solar batteries and inverters

Batteries and Inverters: A Simplified Guide For Home Solar Systems

By Tobias RobertsRise Writer
Aug 10, 2018

Unless you are an electrician or a technology geek who loves a riveting conversation about circuits, joules, amps, and other electrical jargon, most sustainability-minded homeowners want a few solar panels to reduce their monthly electricity bills, possibly even replace their need for municipal energy altogether. Understanding the specifics of how solar panels allow photons, or light particles, to free electrons from atoms and thus generate a flow of electricity that your home can utilize is most likely beyond the interest of the majority of people.

But, even if you're not knowledgeable about the specifics of how solar energy works, learning a bit about batteries and inverters will help you make a more informed decision about the best system for your particular needs. While many renewable energy companies will sell complete solar energy kits, you could potentially save money and increase the performance standards of your home PV system by choosing an inverter and battery system that is designed for your specific context and needs.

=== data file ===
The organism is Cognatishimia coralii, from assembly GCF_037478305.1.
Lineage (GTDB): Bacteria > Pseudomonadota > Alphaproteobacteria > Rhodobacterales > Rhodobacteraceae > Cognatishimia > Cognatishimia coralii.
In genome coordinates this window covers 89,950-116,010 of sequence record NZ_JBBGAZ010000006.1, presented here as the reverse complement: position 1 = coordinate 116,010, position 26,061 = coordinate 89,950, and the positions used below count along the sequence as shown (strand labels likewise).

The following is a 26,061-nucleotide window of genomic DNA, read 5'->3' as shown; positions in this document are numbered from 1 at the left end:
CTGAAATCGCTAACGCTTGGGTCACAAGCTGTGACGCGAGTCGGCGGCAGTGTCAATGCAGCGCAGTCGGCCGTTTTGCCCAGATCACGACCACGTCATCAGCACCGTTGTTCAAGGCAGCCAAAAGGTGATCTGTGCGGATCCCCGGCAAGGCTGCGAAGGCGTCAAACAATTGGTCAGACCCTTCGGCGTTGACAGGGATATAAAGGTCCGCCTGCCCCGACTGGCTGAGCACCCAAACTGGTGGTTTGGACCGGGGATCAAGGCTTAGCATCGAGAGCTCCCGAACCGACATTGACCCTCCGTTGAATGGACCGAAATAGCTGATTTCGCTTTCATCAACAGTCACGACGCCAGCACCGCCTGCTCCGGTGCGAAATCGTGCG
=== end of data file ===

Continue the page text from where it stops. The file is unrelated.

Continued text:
What is an Inverter, and Why Is It Needed?

When researching solar PV systems, discussions on AC and DC currents are common. Alternating current electricity, or AC, is the most common electricity used in homes and buildings. Direct current, or DC, is the type of electricity most commonly associated with RVs and houseboats. Whereas DC electricity only flows in one direction through electrical wire, AC electricity moves in a back and forth motion between double wires. 

Solar panels usually are made up of two layers of silicon, which is a conductor material. When these cells receive sunlight, the photons from the sun interact with the electrons in the top layer of silicon and essentially knock them loose. The separated electrons are attracted to the atoms in the lower layer of silicon and travel through a wire to get there. This movement of electrons from one side of the PV cell to the other (in one direction) generates DC electricity.